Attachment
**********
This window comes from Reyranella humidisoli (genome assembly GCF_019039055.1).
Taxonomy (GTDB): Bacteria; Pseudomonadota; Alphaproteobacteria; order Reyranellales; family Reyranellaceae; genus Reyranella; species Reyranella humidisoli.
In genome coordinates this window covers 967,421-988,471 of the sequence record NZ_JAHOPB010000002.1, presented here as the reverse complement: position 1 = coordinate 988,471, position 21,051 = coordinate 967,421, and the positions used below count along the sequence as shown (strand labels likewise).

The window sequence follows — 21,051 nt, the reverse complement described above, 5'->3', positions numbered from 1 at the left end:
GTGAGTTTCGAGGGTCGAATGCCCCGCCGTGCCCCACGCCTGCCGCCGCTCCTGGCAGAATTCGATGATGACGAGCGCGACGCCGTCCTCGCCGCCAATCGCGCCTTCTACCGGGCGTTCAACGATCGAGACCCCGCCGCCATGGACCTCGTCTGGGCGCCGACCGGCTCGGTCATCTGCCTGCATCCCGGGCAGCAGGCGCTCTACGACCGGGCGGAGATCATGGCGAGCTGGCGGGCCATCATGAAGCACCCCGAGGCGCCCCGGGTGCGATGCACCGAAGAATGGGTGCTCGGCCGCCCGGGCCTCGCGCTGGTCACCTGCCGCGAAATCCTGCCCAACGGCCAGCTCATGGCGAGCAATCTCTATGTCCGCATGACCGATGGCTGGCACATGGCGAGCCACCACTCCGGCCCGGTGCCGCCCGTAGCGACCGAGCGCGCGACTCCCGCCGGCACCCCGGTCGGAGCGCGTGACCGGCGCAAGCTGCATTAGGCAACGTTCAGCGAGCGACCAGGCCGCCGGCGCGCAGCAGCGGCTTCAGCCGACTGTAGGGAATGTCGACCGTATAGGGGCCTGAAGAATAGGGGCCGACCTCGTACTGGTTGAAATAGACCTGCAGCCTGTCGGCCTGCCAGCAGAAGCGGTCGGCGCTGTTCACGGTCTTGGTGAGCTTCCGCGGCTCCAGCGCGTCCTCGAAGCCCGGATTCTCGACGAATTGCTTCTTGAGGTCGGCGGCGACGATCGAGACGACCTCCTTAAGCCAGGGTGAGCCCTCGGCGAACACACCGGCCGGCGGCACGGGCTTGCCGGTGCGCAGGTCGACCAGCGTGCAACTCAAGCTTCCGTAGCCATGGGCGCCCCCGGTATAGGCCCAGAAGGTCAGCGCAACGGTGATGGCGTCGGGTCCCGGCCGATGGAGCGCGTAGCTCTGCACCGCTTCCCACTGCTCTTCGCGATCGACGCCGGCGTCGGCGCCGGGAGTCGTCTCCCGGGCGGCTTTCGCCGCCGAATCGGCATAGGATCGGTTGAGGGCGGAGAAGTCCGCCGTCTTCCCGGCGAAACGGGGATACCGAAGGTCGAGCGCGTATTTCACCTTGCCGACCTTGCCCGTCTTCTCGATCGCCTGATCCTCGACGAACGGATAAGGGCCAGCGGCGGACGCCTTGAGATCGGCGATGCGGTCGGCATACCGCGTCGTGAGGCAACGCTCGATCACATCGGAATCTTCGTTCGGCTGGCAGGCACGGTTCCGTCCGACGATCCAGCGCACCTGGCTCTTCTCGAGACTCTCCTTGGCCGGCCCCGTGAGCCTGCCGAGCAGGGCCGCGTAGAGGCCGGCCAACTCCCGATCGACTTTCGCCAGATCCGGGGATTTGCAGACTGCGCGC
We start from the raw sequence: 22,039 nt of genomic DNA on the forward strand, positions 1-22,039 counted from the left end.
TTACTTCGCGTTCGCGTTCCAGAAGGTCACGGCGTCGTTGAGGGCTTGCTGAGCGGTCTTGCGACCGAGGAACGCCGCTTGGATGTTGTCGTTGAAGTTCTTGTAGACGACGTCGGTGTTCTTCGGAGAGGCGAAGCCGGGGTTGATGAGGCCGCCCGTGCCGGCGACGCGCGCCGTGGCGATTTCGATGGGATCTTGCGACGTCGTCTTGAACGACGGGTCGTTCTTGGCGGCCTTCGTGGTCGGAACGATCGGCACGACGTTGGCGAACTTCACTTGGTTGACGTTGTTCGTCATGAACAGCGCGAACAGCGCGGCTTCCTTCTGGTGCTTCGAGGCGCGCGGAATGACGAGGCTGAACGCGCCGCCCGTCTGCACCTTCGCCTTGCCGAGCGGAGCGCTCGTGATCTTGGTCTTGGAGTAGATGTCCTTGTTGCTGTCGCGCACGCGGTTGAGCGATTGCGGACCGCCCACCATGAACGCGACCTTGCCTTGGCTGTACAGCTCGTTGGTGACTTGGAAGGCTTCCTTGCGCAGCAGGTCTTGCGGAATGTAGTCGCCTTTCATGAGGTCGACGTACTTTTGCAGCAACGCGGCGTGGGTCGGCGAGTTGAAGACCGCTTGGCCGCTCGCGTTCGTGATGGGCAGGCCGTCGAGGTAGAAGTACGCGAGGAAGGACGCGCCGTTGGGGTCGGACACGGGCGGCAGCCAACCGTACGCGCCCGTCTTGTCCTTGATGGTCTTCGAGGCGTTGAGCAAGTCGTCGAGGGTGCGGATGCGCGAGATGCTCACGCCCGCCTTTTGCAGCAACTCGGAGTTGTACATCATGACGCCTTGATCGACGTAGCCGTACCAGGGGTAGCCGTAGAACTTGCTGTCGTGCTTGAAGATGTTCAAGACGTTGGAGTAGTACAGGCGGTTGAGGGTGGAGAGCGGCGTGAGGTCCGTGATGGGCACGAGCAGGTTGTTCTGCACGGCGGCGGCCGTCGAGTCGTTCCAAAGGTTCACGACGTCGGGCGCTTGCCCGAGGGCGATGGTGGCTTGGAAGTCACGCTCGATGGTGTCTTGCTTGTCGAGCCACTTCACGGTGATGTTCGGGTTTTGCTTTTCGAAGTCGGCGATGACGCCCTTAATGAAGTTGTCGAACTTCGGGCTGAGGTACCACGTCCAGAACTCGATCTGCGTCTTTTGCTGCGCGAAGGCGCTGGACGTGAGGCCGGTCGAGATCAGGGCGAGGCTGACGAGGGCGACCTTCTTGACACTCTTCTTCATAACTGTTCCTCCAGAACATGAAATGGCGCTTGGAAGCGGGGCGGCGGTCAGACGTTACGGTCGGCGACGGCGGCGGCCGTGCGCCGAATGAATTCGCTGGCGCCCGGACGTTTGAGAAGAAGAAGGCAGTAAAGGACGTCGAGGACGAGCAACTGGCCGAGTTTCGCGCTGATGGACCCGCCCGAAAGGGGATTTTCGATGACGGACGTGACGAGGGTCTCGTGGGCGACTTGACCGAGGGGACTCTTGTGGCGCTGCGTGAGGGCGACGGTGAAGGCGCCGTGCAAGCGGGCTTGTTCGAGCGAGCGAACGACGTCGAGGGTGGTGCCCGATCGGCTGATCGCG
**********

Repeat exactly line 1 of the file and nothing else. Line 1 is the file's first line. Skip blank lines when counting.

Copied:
This window comes from Reyranella humidisoli (genome assembly GCF_019039055.1).